Birth Day

free range horse photography of a devoted mother and her 2020 newborn
This mare was born to be a mother; her new filly is a few hours old in this image.

Last year she had a foal that looked just like her. This year, she has a foal that looks just like the sire. She couldn’t be any more proud.

Little Jackrabbit of a Foal

free range horse photography of an older mare and her pint sized newborn foal
A steady older mare welcomes a cute little-jackrabbit-foal.

 

free range horse photography of a portrait of proud mother and tiny new foal
Portrait of a proud mother and tiny new foal.

 

free range horse photography of an older foal greeting a newborn foal
An older colt greets a newborn foal highlighting the difference four weeks can make in size.

The color of the grass gives away how behind I am in keeping up with new birth announcements. Now, in the first week of June the grasses are golden and dry. The last days of April brought a couple new foals, this wee filly was one of them. Born to a solid older mare, her small size is nature’s kindness to a veteran mother. Not to worry, the new foal has grown quickly and is as solid as any of her older siblings and definitely holds her own like a champ. The third image shows an older herd mate greeting her kindly while her skeptical mother stands guard over the colt’s manners.

Occupation: Motherhood

free range horse photography of a wobbly newborn colt
When I first laid eyes on this newborn foal my first reaction was that he would make a perfect Hollywood movie horse, he has such a great coat color and flashy white markings.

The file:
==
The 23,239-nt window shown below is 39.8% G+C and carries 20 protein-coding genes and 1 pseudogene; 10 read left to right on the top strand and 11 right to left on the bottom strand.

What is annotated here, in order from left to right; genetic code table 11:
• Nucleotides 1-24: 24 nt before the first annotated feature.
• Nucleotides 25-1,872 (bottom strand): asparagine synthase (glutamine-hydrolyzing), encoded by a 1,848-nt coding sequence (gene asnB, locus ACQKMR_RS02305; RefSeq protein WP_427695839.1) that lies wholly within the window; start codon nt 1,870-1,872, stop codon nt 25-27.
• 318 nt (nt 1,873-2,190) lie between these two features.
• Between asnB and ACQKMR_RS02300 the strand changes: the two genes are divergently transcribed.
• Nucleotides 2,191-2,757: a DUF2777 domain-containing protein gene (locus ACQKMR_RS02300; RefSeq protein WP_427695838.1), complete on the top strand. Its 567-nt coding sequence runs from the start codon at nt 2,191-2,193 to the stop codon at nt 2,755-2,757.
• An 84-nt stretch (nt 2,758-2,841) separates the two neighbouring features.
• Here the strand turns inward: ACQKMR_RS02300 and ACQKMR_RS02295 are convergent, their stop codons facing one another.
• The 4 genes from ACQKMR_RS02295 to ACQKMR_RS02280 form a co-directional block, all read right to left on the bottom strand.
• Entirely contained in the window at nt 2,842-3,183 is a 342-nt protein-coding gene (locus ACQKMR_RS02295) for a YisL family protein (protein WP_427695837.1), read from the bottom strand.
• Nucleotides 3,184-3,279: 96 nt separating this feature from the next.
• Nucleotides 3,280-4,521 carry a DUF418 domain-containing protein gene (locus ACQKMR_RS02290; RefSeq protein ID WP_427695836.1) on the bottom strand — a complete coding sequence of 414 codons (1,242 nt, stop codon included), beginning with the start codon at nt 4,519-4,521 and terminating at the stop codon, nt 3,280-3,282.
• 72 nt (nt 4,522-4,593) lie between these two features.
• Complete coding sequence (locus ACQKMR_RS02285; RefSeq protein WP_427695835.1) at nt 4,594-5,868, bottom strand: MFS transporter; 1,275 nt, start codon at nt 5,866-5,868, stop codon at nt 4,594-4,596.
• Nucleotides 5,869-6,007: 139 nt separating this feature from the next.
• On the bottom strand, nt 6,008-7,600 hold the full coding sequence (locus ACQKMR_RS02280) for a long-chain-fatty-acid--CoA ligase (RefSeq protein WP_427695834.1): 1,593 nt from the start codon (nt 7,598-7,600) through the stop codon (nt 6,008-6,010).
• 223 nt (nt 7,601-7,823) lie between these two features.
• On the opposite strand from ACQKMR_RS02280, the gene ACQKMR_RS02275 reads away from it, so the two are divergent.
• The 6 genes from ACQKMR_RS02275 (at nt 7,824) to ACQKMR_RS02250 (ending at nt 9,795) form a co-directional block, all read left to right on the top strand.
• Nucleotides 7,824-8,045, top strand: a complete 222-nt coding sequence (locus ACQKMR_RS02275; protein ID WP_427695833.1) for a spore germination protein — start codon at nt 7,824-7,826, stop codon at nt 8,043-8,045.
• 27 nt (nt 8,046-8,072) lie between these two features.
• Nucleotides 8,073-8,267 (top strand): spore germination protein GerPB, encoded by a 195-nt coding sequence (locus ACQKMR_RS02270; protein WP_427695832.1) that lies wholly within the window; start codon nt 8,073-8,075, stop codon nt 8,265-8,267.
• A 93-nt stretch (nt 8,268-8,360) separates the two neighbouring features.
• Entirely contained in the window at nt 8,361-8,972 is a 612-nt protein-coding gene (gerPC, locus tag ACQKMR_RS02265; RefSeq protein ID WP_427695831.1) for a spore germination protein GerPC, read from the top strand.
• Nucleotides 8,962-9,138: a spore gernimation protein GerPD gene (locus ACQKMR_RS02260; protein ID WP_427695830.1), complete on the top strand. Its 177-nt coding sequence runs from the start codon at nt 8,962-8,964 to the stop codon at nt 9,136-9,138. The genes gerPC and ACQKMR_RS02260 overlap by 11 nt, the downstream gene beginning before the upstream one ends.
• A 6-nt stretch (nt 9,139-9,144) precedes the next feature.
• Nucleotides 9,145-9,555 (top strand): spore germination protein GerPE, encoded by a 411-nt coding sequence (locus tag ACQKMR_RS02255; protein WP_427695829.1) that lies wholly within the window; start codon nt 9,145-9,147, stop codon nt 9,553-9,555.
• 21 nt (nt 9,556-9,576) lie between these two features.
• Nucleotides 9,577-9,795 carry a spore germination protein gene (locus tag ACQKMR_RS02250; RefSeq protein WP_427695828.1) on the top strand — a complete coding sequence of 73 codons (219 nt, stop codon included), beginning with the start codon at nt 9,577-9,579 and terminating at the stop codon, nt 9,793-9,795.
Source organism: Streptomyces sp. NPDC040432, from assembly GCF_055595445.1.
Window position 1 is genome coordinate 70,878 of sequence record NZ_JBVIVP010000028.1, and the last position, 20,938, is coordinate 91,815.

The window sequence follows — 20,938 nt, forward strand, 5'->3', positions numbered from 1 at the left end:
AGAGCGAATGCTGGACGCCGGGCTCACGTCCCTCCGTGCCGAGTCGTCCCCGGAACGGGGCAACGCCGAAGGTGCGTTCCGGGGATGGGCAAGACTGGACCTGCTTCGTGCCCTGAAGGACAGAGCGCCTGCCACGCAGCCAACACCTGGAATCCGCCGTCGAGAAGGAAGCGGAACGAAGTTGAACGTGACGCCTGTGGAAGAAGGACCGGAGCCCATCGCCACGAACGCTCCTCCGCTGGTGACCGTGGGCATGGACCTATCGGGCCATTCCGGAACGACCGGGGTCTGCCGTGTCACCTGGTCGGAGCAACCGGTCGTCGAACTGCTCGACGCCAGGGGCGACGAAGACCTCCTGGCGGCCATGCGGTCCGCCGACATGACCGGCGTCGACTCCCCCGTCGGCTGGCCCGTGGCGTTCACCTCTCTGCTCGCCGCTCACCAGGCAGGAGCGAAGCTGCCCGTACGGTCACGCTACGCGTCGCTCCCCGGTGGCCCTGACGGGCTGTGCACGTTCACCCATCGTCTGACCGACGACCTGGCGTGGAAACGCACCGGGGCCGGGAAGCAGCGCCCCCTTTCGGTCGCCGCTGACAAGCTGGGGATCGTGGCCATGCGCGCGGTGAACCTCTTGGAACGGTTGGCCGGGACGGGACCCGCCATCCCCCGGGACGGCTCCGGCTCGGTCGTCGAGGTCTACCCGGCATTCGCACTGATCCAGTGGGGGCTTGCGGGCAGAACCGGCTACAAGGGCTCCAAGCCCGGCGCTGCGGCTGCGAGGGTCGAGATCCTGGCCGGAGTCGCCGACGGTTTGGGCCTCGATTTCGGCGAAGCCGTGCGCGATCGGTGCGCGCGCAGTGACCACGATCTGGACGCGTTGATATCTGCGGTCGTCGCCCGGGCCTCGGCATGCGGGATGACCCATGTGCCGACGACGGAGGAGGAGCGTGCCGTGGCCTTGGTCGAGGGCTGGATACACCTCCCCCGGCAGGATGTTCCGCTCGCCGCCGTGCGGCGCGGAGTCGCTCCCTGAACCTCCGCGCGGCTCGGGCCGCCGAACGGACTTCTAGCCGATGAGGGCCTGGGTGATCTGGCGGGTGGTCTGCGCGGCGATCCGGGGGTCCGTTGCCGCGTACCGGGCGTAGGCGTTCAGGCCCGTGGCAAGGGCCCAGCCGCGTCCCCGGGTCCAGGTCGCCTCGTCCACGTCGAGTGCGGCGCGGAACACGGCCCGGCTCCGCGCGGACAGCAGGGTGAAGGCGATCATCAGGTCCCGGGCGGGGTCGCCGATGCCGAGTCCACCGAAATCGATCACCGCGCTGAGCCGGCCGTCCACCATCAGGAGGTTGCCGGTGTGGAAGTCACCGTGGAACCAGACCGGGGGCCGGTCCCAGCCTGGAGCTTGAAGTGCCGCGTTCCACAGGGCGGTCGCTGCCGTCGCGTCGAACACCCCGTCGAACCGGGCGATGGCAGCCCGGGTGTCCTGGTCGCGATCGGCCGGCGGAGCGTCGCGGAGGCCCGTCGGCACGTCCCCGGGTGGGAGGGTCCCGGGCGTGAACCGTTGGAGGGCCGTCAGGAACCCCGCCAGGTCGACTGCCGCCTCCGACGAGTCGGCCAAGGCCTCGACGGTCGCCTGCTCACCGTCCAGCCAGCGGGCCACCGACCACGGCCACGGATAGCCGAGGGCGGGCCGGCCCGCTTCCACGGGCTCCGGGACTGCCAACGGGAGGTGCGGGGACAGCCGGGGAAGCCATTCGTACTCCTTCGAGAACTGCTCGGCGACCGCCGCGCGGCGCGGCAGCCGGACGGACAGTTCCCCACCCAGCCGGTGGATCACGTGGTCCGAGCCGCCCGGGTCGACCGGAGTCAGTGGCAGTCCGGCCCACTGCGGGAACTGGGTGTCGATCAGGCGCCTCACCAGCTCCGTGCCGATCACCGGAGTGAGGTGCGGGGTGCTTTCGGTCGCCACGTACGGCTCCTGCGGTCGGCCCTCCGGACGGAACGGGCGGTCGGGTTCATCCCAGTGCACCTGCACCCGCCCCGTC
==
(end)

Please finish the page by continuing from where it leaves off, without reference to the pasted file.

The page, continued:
free range horse photography of a mare bonding with her new colt
Exchanging nickers of love.

 

free range horse photography of a beautiful mare and her flashy new colt
A beautiful mare and flashy colt make an effortless family portrait.

 

free range horse photography of a proud mare and her new colt
She is the very picture of a proud mother.

Birth is not only about making babies, but about making mothers as well. New mothers and old mothers contend with birthing risks; in older mares and mares who have had several foals, the risks are higher. Mothers sacrifice their own lives for the lives of their babies; this is a reality as old as time. This sacrifice may come in the form of protection from predators or perceived dangers, or it may come in the form of not surviving postpartum complications. Heroic sacrifice and tragic sacrifice leave admiration or heartbreak in it’s wake.

Participating in creation makes every mare the author of a story full of potential. However. the tragedy of a lost mother cannot be measured, not by the baby, the bystander, nor the new care-giver.

After keeping careful watch and waiting with much anticipation for each mare’s new offspring, I remain ever reverent to the occupation that they must take on year after year.

Pride and Joy

free range horse photography of a wobbly newborn colt marching by with his proud mother
Wobbly marching, two words that don’t usually go together unless you’re this newborn foal.

 

free range horse photography of a new foal and his beautiful mother
Day number two is celebrated with tall oats for this new colt.

 

free range horse photography of a brand new colt and his slick mother
Looking more than ready for “life on the outside”, this newborn colt parades confidently with his strong mother.

 

free range horse photography of a newborn foal parading with mare through tall grass
Born into a virtual paradise mother and newborn foal stroll chest deep through tall oats.

Proud mares parade their newbie foals.

One colt, velvety and wobbly with a bent ear and the other a sleek model of born-ready foal. Welcome to your new world babies.

These colts are a month old now and the contrast between Day One and Day Thirty is a reminder of just how quickly they grow.

Making a Statement

free range horse photography of a newborn with a lot of head to grow into